Say what you will about winter's chill and summer's burn — Earth's climate is pretty great for life as we know it.
But scientists have much less data about what the climates of alien worlds could be like, and astronomers don't have a way to get a whole lot more data anytime soon. That's inconvenient, since climate will inevitably shape whether life can exist on these exoplanets and in what way. To try to bridge the gap, scientists are taking models of how Earth's climate works and applying them to other worlds.
"The models make specific, testable predictions of what we should see," Karl Stapelfeldt, an exoplanet scientist at NASA's Jet Propulsion Laboratory in California, said in a statement. "These are very important for designing our future telescopes and observing strategies."
That's because scientists know it will be a long, long time before they can see any life in other solar systems directly. Even studying the atmospheres of these worlds is extremely difficult, although projects such as NASA's James Webb Space Telescope will increase astronomers' capabilities to do that.
So, for worlds with atmospheres, curious scientists are trying to figure out how the details of an exoplanet influence that bubble of gases. What happens if a planet is tidally locked, with one side in eternal day and one in eternal night? What happens if its surface is all land or all ocean, or a mix of the two?
And that's where climate models come into play. By tweaking an Earth model, scientists developed ROCKE-3D, a "planetary simulator." They can feed different combinations of exoplanet characteristics into the model and then see what happens in the atmosphere and how the results might affect habitability.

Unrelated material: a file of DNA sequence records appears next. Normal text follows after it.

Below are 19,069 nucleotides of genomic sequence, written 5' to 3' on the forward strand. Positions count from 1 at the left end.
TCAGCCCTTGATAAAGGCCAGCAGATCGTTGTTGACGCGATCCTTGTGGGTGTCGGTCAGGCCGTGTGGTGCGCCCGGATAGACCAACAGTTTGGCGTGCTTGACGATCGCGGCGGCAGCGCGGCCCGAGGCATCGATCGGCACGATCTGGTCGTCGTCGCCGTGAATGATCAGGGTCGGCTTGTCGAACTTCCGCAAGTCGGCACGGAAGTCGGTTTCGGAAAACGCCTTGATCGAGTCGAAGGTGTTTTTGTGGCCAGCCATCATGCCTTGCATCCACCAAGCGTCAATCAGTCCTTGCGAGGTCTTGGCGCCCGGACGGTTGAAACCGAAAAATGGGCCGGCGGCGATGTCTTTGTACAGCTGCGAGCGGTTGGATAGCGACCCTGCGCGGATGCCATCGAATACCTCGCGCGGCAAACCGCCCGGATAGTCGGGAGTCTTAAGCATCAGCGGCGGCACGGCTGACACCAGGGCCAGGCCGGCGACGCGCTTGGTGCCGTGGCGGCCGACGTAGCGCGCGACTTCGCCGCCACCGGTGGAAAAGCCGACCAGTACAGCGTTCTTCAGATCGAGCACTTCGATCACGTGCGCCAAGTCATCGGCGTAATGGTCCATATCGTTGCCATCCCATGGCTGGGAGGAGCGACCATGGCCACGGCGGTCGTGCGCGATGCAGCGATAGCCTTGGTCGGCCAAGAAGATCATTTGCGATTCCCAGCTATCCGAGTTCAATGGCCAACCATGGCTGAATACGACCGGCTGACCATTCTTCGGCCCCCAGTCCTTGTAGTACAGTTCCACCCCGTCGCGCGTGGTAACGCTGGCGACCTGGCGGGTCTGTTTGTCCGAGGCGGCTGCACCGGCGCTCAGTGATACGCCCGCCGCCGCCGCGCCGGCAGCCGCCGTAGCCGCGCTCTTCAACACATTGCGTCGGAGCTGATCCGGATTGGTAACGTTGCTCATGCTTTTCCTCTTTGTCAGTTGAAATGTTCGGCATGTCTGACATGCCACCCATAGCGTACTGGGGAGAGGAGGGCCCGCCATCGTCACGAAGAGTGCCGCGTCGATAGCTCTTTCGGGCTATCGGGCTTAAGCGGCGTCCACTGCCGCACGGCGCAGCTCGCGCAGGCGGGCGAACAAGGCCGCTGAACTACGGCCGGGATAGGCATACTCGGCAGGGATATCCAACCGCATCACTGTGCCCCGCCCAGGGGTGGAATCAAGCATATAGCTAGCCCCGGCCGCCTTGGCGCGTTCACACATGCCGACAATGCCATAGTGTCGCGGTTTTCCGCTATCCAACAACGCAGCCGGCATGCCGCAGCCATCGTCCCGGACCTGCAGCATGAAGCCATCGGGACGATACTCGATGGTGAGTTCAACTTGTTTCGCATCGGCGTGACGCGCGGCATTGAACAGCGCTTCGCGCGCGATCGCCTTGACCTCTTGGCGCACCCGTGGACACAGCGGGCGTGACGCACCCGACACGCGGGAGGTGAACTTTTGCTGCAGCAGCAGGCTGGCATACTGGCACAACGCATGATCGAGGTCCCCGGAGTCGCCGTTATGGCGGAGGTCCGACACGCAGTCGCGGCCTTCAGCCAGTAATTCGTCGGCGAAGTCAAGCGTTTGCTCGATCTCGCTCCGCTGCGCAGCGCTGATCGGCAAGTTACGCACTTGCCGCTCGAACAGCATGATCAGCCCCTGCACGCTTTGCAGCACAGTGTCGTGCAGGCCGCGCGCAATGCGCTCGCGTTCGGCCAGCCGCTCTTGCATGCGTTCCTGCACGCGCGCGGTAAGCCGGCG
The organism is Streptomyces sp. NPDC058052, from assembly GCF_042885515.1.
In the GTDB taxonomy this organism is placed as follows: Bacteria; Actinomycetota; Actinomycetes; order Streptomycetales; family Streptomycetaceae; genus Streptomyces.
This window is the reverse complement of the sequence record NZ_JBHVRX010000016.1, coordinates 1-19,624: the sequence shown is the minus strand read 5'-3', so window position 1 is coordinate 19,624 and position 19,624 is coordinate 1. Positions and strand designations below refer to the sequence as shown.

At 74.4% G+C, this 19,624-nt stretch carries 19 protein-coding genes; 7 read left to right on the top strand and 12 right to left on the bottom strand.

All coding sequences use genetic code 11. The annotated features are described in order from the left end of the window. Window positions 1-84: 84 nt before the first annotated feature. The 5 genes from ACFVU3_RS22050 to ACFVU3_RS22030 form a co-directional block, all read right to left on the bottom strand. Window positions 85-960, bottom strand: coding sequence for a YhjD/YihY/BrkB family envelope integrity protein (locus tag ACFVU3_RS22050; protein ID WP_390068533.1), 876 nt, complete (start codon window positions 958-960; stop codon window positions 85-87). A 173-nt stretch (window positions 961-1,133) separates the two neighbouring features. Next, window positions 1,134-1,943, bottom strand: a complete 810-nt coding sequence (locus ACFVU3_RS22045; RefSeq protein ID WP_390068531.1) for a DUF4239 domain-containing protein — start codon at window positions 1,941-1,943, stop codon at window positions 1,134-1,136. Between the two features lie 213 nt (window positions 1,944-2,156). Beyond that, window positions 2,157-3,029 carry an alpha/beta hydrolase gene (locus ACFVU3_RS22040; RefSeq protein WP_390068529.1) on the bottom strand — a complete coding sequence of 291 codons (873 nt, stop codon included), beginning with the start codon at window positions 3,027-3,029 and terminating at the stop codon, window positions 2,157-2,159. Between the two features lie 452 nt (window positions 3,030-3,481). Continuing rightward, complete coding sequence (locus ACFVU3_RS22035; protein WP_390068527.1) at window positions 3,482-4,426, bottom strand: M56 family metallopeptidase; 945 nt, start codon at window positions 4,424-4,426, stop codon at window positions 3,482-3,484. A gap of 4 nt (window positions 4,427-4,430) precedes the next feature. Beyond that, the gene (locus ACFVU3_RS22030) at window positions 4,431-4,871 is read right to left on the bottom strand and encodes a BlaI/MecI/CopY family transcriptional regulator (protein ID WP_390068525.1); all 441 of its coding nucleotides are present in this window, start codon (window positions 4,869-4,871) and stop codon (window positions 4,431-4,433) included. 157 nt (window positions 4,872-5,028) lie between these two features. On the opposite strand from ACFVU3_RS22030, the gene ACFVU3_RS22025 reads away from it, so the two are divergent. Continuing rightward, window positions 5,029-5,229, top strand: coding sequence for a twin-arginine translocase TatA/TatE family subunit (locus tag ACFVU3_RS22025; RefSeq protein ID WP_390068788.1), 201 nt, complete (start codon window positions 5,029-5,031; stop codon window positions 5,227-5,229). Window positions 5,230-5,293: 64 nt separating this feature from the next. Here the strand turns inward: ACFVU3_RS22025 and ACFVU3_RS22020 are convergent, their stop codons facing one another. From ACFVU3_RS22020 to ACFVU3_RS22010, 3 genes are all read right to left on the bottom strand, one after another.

For example, based on what scientists know now about Proxima b, which orbits in the nearest star system to Earth, they suspect the planet is tidally locked. But ROCKE-3D analysis suggested that, depending on other details of the world, clouds could cluster on the permanently sunny side of the planet, making the temperature less scalding.
Conclusions like these could change the way scientists prioritize different exoplanets for precious observation time by future instruments, according to NASA. That's the downside of the wealth that exoplanet scientists have reaped: With more than 4,000 discoveries already, there are far more worlds than instruments will ever have time to study.
"If we want to observe most wisely, we have to take recommendations from climate models," Anthony Del Genio, a planetary climate scientist who recently retired from NASA's Goddard Institute for Space Studies in New York, said in the statement. "That's just increasing the odds."
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